November 27, 2018
by: Adam Roberts
The White House, Washington, DC. Via Wikimedia Commons.
The White House, Washington, DC. Via Wikimedia Commons.

With the 2018 Midterms over, all eyes in the political world are now turning towards the presidential election in 2020. 2016 saw Donald Trump, a New Yorker, elected president over Hillary Clinton, another New Yorker. Meanwhile, 2018 saw Democrats retake the House of Representatives, with New Yorkers expected to lead numerous powerful committees, not to mention that New York Senator Chuck Schumer continues to serve as Senate Minority Leader.

Even with so many New Yorkers in positions of power within the federal government, there are expected to be even more New Yorkers preparing to run for President. Having another New Yorker in the White House could catapult the city’s land use issues to the forefront of the national conversation—taxation, affordable housing, mass transit, resiliency, high cost of construction, and more—though perhaps not in the way we expect.

Despite being from New York, President Trump increased taxes on New York homeowners, has done little to assist with NYCHA’s struggles, has not provided a politically realistic infrastructure plan, withdrew the US from the Paris Climate Accords, and implemented steel tariffs. Having a New Yorker in the White House may not be the panacea for New York’s land use problems some might expect.

Besides President Trump, who is expected to seek reelection, five prominent New Yorkers (all Democrats) are considering presidential campaigns: former US Senator Hillary Clinton, US Senator Kirsten Gillibrand, Governor Andrew Cuomo, Mayor Bill de Blasio, and former Mayor Michael Bloomberg. These will likely be very New York-centric campaigns, based in the city and with much of their staff coming from the world of New York politics.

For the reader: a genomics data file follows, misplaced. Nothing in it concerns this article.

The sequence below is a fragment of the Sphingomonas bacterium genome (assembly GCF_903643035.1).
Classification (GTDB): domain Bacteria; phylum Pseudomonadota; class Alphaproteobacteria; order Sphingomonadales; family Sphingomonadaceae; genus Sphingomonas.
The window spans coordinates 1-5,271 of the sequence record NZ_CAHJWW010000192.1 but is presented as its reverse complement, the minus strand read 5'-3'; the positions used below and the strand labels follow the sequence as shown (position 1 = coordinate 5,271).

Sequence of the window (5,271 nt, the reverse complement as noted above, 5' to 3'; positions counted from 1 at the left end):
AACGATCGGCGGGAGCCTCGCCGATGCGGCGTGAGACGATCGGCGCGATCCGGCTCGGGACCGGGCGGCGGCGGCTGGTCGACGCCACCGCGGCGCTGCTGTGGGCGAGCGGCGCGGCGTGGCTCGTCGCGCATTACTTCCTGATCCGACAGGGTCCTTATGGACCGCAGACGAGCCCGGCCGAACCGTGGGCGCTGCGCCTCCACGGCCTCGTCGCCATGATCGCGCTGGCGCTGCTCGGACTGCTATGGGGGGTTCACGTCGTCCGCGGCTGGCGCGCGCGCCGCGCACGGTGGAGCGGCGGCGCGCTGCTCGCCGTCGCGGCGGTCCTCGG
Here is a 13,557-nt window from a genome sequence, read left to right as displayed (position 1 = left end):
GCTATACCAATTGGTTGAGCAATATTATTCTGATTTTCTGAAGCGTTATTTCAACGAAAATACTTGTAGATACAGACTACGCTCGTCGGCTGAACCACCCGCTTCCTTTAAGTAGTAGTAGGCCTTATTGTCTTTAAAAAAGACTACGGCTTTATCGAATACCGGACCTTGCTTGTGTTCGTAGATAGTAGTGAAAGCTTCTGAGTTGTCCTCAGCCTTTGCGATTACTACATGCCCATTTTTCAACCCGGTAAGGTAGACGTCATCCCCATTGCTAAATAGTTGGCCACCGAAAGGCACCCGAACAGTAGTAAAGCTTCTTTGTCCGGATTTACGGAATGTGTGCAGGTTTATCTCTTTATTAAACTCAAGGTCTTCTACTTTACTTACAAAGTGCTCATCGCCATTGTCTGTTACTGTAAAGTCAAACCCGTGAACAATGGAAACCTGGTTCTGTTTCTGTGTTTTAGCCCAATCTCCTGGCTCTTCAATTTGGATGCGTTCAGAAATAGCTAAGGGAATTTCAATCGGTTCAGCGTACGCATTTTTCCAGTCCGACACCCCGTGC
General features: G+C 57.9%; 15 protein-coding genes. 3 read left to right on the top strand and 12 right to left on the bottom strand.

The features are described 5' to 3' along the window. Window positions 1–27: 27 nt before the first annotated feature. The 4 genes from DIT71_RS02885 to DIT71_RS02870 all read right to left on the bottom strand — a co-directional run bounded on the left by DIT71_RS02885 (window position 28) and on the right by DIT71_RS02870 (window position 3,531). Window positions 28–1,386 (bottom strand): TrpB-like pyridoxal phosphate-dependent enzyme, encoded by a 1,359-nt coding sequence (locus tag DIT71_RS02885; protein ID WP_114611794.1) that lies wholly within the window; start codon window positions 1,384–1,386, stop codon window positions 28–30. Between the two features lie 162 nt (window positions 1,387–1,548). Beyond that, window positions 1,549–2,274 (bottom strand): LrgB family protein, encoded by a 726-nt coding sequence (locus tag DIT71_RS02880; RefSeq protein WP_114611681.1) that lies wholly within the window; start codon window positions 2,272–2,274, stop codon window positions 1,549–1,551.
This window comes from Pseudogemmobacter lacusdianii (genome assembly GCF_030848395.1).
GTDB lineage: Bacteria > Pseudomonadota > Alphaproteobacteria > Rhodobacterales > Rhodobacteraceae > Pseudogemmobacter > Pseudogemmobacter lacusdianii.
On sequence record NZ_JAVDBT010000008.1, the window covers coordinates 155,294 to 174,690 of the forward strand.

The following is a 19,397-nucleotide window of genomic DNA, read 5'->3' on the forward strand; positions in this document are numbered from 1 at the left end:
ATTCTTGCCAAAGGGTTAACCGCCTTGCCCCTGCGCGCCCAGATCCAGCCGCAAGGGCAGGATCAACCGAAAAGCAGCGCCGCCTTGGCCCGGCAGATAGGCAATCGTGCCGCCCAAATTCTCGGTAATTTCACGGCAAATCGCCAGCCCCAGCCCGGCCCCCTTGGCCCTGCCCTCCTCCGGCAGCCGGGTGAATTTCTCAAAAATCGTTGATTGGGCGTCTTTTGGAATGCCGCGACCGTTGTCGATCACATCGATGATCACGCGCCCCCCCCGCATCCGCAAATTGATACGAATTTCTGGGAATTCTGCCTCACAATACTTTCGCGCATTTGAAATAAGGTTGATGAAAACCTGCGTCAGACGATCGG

If any one of these candidates win, we could see a surge of funding for long-stalled federal projects like the Gateway Tunnel. However, as we have seen with the current President, one’s professional background and geographical origin is not always the best way to predict policies.

Pulse Points:
• A long-expected City Council bill requiring buildings over 25,000 square feet to hit energy targets is expected to be introduced shortly, with a hearing on Tuesday, December 4th. The AIANY Committee on the Environment has been working with the Mayor’s Office and City Council on this bill for many months. AIANY will keep its members apprised as the bill moves through the council.
• On Wednesday, November 14, AIANY hosted its inaugural community board recruitment event. Prospective community board members mingled with current members, while learning about the application process and responsibilities from Borough President Gale Brewer’s office and the Department of City Planning. Members interested in applying to be on their community boards should email Adam Roberts, Government Affairs Coordinator, at, who will keep them updated as soon as applications are released.


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